Chris Eliasmith, Ph.D. Chris’s formal academic background is interdisciplinary, spanning engineering, philosophy, psychology, and neuroscience. His research reflects this diversity but is tied together by its focus on the workings of the mind.
Chris’s early philosophical work critiqued the dynamical hypothesis in cognitive science, and discussed related issues of computation and the architecture of the mind. His PhD thesis suggests a new theory of meaning which draws heavily on neural considerations. More recently he have written on these topics as well as issues related to embodiment/embeddedness, categorization, information theory, neural modeling, statistical representation, and the integration of neuroscience and psychology. In short, my work has been in philosophy of mind and philosophy of science.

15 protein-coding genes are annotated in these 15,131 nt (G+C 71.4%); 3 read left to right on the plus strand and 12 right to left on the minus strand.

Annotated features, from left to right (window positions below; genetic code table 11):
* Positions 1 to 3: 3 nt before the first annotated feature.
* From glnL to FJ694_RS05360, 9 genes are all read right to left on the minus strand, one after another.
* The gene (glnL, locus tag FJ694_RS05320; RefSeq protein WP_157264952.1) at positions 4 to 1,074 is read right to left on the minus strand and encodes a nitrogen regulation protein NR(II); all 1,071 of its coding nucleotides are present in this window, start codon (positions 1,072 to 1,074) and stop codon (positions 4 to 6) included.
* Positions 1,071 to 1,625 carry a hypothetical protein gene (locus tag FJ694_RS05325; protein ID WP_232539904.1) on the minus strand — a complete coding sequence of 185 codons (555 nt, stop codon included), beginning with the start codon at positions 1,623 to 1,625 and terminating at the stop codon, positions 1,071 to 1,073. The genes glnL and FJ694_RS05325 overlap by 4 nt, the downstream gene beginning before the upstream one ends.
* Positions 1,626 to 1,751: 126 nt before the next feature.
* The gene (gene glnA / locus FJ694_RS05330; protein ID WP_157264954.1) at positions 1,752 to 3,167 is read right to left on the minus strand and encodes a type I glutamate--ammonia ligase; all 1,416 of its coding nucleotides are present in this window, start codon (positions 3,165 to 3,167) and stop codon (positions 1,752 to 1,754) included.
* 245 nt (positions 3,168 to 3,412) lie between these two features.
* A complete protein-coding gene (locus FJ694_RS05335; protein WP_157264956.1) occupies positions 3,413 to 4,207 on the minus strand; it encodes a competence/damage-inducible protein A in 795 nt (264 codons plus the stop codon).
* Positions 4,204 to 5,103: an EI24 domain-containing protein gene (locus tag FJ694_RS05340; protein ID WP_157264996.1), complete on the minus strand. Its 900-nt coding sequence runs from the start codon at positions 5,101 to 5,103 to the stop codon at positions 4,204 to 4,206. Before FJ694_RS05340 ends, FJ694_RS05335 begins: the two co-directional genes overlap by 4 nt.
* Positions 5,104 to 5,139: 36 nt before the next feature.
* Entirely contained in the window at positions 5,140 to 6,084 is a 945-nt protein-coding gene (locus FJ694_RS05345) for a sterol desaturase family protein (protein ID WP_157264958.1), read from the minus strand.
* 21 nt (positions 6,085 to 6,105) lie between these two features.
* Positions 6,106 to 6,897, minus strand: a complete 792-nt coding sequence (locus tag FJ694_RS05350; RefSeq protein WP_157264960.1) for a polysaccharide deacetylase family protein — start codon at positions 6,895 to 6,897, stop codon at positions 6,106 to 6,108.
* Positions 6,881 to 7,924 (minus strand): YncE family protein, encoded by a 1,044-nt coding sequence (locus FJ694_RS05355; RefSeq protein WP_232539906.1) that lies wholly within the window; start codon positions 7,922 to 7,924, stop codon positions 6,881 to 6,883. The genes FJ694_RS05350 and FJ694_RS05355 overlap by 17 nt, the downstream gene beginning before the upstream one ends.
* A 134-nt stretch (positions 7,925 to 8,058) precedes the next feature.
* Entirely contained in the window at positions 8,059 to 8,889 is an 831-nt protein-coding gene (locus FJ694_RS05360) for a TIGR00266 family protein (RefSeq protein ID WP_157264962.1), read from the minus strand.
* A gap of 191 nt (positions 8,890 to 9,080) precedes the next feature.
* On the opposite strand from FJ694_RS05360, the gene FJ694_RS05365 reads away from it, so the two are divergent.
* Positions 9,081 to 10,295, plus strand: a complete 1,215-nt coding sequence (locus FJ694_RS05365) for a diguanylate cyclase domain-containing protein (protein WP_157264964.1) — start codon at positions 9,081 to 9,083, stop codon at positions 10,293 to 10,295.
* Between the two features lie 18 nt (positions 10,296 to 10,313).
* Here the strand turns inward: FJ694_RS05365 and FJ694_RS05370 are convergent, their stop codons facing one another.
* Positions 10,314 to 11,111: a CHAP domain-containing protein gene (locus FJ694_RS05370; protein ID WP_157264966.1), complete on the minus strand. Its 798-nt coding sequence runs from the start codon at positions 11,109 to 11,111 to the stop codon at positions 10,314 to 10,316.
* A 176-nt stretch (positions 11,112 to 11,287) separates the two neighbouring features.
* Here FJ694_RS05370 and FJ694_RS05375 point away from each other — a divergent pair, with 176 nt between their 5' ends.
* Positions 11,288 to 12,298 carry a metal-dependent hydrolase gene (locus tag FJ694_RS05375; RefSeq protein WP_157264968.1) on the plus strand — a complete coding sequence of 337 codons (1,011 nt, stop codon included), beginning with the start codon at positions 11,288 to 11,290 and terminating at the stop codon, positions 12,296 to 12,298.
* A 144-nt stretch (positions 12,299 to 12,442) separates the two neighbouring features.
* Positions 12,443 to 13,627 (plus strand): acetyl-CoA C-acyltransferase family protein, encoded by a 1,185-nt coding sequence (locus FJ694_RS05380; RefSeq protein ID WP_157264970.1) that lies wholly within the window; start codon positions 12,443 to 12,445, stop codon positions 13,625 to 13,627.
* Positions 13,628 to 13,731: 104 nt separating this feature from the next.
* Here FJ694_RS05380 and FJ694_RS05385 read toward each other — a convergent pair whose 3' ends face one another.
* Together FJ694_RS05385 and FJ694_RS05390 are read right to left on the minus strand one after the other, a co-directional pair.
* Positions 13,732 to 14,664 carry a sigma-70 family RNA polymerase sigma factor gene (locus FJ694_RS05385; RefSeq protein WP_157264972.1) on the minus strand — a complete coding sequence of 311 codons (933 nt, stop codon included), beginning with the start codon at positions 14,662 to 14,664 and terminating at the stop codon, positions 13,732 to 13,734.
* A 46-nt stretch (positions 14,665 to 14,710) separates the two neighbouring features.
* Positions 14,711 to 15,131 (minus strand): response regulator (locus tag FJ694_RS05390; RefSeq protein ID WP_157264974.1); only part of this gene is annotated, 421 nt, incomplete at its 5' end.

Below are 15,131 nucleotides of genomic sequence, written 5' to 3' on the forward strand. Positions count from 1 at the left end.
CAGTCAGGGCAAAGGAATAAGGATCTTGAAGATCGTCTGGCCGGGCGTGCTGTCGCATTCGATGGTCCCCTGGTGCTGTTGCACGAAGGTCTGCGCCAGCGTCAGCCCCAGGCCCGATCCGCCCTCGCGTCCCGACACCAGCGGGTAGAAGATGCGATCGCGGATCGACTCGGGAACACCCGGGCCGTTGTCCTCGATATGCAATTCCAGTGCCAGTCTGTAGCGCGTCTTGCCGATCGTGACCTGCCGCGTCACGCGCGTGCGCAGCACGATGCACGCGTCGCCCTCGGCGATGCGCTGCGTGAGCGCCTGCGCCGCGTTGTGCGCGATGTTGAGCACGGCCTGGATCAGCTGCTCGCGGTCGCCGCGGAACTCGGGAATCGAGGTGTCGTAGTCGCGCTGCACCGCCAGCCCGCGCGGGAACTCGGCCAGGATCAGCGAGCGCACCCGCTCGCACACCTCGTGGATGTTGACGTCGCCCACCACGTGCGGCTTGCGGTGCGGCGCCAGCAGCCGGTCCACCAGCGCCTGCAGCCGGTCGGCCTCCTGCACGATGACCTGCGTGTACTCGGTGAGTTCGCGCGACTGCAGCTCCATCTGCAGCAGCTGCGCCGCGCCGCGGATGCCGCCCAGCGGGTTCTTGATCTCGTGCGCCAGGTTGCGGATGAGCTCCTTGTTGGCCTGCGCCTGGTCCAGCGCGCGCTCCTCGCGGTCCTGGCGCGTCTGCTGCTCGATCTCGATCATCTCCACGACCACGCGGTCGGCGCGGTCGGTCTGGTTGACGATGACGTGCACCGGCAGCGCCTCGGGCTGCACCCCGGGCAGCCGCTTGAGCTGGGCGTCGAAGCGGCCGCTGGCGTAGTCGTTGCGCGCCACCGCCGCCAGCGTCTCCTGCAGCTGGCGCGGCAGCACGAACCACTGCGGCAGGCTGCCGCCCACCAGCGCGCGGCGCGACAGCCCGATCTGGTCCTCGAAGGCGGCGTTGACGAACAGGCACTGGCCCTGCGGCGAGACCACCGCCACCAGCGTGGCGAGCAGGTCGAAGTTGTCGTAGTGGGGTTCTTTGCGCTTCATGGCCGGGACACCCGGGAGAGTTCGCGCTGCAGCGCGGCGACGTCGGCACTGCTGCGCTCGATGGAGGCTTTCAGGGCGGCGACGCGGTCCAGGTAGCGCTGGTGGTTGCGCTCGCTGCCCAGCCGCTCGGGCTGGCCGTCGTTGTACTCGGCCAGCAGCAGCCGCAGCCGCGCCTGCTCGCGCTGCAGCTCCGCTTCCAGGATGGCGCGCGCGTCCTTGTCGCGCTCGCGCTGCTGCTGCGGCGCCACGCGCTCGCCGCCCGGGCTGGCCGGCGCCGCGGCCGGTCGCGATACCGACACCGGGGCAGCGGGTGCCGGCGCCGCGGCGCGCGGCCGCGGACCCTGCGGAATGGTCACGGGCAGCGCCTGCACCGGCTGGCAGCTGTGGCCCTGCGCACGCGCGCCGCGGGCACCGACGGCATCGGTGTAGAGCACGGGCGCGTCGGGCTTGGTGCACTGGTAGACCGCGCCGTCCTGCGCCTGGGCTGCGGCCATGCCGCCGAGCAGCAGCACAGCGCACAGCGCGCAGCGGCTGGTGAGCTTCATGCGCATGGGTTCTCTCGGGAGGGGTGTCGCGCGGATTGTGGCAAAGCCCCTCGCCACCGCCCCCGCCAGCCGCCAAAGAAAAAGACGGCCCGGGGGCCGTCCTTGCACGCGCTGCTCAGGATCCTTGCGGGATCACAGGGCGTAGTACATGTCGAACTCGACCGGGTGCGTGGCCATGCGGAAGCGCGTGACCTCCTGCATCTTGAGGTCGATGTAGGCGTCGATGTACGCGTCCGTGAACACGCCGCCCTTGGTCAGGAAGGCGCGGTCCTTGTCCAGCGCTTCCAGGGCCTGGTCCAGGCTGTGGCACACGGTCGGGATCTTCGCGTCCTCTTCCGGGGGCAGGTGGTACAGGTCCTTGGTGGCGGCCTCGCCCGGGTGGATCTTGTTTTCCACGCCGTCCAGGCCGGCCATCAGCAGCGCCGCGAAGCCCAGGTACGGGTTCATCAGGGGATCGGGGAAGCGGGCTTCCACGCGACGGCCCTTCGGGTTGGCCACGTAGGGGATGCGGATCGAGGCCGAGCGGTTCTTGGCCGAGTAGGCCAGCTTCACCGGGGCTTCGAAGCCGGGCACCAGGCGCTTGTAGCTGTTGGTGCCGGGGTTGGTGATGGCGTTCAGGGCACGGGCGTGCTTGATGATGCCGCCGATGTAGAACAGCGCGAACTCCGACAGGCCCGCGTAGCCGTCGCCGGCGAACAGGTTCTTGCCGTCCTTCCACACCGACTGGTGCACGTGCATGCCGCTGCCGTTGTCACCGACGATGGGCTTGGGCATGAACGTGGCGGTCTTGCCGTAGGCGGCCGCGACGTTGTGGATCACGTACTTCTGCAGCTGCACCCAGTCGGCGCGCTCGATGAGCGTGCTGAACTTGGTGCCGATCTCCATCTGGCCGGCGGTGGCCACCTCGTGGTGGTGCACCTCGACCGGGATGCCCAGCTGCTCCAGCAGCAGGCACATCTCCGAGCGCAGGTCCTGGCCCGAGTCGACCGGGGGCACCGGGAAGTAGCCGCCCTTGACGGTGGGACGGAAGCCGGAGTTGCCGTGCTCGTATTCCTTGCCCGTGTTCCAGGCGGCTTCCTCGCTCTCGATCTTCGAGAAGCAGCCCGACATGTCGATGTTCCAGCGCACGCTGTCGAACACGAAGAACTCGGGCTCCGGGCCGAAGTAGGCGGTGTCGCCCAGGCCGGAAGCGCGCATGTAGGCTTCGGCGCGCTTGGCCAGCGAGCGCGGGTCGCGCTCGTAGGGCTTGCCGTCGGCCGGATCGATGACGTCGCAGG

Chris’s philosophical work has been paralleled by work in theoretical neuroscience. With Charles Anderson, he has developed a general method for building large-scale, biologically detailed models of neural systems. Chris has applied this method in a variety of contexts, including rat navigation, working memory, lamprey swimming, hemineglect, and language-based reasoning.
He has a new book, How to Build a Brain: A Neural Architecture for Biological Cognition, Oxford University Press, 2013, which brings together all of this past work.